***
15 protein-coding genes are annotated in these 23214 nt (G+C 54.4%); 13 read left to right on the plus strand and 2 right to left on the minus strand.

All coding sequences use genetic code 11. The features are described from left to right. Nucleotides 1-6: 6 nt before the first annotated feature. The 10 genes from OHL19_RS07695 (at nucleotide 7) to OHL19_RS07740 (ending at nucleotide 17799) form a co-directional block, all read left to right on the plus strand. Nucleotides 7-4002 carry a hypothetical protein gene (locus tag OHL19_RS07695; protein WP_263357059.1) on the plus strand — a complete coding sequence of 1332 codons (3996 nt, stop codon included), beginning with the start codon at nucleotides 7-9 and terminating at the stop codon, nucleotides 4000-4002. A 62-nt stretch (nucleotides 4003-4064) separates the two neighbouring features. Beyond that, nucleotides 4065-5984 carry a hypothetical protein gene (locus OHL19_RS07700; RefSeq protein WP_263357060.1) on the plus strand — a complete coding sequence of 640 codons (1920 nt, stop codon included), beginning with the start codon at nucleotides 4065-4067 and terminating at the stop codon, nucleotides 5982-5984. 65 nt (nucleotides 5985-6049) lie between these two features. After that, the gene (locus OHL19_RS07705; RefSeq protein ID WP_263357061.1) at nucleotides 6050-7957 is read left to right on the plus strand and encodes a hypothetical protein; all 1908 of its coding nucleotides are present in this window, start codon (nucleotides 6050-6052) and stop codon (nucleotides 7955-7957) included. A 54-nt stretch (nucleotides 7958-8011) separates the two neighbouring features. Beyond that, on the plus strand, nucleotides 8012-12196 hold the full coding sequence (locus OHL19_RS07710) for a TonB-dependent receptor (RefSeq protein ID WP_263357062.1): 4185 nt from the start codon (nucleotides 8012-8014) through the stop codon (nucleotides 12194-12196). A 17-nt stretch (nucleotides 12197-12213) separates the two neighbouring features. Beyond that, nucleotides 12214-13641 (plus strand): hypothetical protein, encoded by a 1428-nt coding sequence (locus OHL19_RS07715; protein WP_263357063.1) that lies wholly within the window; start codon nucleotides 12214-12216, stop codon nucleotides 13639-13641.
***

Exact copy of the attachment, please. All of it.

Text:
15 protein-coding genes are annotated in these 23214 nt (G+C 54.4%); 13 read left to right on the plus strand and 2 right to left on the minus strand.

All coding sequences use genetic code 11. The features are described from left to right. Nucleotides 1-6: 6 nt before the first annotated feature. The 10 genes from OHL19_RS07695 (at nucleotide 7) to OHL19_RS07740 (ending at nucleotide 17799) form a co-directional block, all read left to right on the plus strand. Nucleotides 7-4002 carry a hypothetical protein gene (locus tag OHL19_RS07695; protein WP_263357059.1) on the plus strand — a complete coding sequence of 1332 codons (3996 nt, stop codon included), beginning with the start codon at nucleotides 7-9 and terminating at the stop codon, nucleotides 4000-4002. A 62-nt stretch (nucleotides 4003-4064) separates the two neighbouring features. Beyond that, nucleotides 4065-5984 carry a hypothetical protein gene (locus OHL19_RS07700; RefSeq protein WP_263357060.1) on the plus strand — a complete coding sequence of 640 codons (1920 nt, stop codon included), beginning with the start codon at nucleotides 4065-4067 and terminating at the stop codon, nucleotides 5982-5984. 65 nt (nucleotides 5985-6049) lie between these two features. After that, the gene (locus OHL19_RS07705; RefSeq protein ID WP_263357061.1) at nucleotides 6050-7957 is read left to right on the plus strand and encodes a hypothetical protein; all 1908 of its coding nucleotides are present in this window, start codon (nucleotides 6050-6052) and stop codon (nucleotides 7955-7957) included. A 54-nt stretch (nucleotides 7958-8011) separates the two neighbouring features. Beyond that, on the plus strand, nucleotides 8012-12196 hold the full coding sequence (locus OHL19_RS07710) for a TonB-dependent receptor (RefSeq protein ID WP_263357062.1): 4185 nt from the start codon (nucleotides 8012-8014) through the stop codon (nucleotides 12194-12196). A 17-nt stretch (nucleotides 12197-12213) separates the two neighbouring features. Beyond that, nucleotides 12214-13641 (plus strand): hypothetical protein, encoded by a 1428-nt coding sequence (locus OHL19_RS07715; protein WP_263357063.1) that lies wholly within the window; start codon nucleotides 12214-12216, stop codon nucleotides 13639-13641.